Mark Zuckerberg’s new “Twitter Killer” has arrived. But questions have surfaced, especially from the key demographic it needs to be successful – Gen Z. Below, we asked a Gen Z native for her early thoughts on the platform…
Threads, owned and operated by Meta Platforms, was officially released earlier this month. Soon after, Meta CEO Mark Zuckerberg announced that the app had reached 70 million signups which he said was, “Way beyond our expectations”. Less than a week later, Threads crossed the 100 million mark and by achieving the milestone in just 5 days, overtook the record ChatGPT set when it reached 100 million signups in 2 months.
Threads is already being described as the “Twitter Killer” as Twitter users look for alternatives due to the latest controversy surrounding the bird app. However, Threads displays some key differences.
The Head of Instagram Adam Mosseri added, “The goal isn’t to replace Twitter. The goal is to create a public square for communities on Instagram that never really embraced Twitter and for communities on Twitter (and other platforms) that are interested in a less angry place for conversations, but not all of Twitter.”
First off, Threads disregards Twitter’s chronological timeline by following a similar feed algorithm to Facebook and Instagram. Thread posts are also not limited to the accounts the user follows – this means anything can pop up on your feed reminding us that Threads is still a very new app and ultimately vulnerable to the spreading of poor content. This is one aspect that needs to be worked on.
On the other hand, Threads rivals Twitter by allowing users to post up to 500 characters (with the ability to add images, links, and videos) and read as many Threads as they want, unlike Twitter where tweets are limited to 280 characters and the latest change where users can only read a specific number of tweets a day – an unpopular update amongst Twitter users.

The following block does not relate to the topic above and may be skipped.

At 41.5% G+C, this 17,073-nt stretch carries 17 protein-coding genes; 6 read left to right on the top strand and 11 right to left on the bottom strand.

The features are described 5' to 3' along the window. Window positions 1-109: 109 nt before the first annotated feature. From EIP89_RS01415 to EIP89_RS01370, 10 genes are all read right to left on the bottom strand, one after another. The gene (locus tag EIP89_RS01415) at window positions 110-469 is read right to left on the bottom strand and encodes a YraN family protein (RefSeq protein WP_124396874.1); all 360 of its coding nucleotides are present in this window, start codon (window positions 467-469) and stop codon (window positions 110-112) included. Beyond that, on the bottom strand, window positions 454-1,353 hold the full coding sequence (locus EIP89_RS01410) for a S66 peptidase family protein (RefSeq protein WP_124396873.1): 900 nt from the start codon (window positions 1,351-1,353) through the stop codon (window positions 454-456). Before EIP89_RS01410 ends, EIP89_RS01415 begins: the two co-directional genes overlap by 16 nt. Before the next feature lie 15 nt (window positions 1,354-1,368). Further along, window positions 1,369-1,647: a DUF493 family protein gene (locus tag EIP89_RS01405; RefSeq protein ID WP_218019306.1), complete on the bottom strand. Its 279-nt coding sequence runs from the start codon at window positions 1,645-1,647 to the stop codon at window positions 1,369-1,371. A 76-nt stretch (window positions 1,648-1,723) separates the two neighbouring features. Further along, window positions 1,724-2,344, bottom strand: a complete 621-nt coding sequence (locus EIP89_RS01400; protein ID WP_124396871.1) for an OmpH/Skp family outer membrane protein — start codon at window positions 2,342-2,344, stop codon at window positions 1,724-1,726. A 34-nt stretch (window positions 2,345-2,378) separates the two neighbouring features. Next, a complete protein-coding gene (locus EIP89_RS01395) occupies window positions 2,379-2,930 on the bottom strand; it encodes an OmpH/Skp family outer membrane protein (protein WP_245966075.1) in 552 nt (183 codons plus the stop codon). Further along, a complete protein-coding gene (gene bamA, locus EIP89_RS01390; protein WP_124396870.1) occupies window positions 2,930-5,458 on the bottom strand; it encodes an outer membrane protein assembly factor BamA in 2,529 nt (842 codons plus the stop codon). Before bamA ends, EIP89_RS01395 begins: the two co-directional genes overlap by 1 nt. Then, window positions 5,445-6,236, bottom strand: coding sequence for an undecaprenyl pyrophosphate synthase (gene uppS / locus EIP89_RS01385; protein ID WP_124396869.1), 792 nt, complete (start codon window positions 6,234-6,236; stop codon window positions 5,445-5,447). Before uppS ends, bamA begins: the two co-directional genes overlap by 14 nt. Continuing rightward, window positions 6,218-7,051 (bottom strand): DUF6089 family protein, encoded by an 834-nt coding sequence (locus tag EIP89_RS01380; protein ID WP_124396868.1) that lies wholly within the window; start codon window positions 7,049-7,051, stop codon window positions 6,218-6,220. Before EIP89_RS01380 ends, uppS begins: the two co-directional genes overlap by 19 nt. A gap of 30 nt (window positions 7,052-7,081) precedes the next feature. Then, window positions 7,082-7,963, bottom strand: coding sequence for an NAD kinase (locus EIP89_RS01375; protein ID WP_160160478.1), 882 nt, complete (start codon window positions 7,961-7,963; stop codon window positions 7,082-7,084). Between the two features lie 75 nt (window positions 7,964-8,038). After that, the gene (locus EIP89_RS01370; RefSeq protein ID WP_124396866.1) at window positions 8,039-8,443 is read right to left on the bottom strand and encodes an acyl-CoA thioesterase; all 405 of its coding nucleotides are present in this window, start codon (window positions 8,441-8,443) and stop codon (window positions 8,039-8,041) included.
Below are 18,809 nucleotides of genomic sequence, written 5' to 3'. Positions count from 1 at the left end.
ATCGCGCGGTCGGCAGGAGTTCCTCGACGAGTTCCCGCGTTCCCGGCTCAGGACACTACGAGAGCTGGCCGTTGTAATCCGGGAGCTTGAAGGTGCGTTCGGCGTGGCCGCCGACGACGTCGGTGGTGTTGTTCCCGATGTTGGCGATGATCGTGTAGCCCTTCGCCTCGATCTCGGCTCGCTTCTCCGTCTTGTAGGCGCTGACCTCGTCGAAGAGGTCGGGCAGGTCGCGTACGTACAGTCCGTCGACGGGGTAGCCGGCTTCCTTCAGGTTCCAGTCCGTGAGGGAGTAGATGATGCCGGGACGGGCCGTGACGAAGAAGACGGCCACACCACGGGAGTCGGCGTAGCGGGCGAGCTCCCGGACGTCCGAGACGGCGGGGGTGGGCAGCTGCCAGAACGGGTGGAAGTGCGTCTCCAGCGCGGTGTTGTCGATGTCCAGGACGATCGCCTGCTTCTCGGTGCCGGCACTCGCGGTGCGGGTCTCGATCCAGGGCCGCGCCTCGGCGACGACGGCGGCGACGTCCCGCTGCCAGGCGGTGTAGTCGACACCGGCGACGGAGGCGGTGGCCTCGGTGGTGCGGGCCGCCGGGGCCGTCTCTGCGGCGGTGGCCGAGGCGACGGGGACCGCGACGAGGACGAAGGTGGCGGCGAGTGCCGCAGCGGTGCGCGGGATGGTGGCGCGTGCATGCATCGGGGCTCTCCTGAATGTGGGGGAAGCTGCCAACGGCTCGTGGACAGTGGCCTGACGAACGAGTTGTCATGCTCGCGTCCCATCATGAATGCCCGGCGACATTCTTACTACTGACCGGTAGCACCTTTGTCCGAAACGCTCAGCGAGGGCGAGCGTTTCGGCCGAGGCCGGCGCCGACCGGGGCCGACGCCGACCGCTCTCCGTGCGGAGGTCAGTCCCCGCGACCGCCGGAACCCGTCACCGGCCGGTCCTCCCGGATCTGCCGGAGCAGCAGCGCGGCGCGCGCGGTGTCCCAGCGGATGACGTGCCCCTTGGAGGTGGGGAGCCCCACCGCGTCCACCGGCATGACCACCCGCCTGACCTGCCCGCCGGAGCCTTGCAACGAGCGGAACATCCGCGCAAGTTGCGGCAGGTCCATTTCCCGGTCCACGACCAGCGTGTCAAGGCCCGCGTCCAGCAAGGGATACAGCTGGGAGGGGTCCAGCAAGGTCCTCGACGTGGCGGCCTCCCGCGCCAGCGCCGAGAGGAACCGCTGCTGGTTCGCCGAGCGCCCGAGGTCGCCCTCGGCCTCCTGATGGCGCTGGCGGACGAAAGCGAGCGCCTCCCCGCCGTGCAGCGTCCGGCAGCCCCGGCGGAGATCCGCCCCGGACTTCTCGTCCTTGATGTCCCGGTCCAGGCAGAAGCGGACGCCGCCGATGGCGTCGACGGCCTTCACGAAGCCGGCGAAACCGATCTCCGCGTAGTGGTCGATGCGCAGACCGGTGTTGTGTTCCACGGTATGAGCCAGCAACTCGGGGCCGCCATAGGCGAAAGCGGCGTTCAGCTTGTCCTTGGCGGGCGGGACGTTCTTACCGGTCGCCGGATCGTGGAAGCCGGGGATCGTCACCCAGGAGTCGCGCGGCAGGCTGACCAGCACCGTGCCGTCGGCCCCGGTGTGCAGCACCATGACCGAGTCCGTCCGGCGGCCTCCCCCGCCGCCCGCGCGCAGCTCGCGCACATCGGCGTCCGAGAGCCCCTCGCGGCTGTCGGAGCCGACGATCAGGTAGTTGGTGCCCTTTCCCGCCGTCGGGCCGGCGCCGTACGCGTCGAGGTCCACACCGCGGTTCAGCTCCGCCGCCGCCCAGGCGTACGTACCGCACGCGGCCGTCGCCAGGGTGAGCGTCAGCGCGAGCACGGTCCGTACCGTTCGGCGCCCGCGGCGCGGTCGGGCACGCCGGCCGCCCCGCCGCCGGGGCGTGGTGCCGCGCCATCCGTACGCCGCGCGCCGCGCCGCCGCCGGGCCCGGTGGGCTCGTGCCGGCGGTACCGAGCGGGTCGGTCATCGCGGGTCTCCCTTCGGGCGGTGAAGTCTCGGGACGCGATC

But the biggest decision by Meta is that Threads will not promote any hard news or political content. Adam Mosseri declared that, “Any incremental engagement or revenue they might drive is not worth the scrutiny, negativity (let’s be honest), or integrity risks that come along with them.” This statement counteracts Twitter’s CEO Elon Musk’s encouragement of political discussions on the bird app, which has created a more chaotic and aggressive platform.
However, Threads lacks common social media features like hashtags, stories and direct messaging and is heavily relying on Meta’s existing clout to encourage engagement. The question is will it be enough for people to keep coming back and ultimately burn Twitter?
A personal Gen Z perspective
Speaking as an 18-year-old Gen Z native, the fact we have grown up with the internet and digital devices has resulted in a unique relationship towards new technologies. We have a higher level of appreciation for the online world as it plays a pivotal role in our daily lives especially how we communicate with others and express ourselves to the wider world.
So, when a new social networking app launches, it’s a natural reaction for us to want to stay “up to date”. Gen Z are early adopters, willing to be the rats in the experiments to see what this new app is all about. Threads being the companion app to Instagram has also meant we had easy access to it by using our Instagram accounts to sign up.
Mark Zuckerberg was smart with creating hype around the app when it first launched. All of Gen Z know about the ongoing competition between him and Twitter CEO Elon Musk. We enjoy watching their ridiculous public feuding. Seeing these grown men with all the money in the world act like children makes us almost feel more mature and grown-up than these billionaire babies. Zuckerberg tweeting on the rival app for the first time in 10 years with the classic Spiderman meme to make fun of Twitter added to our entertainment – and curiosity. And by making signing up so easy, everyone was able to join the feud and stir the pot.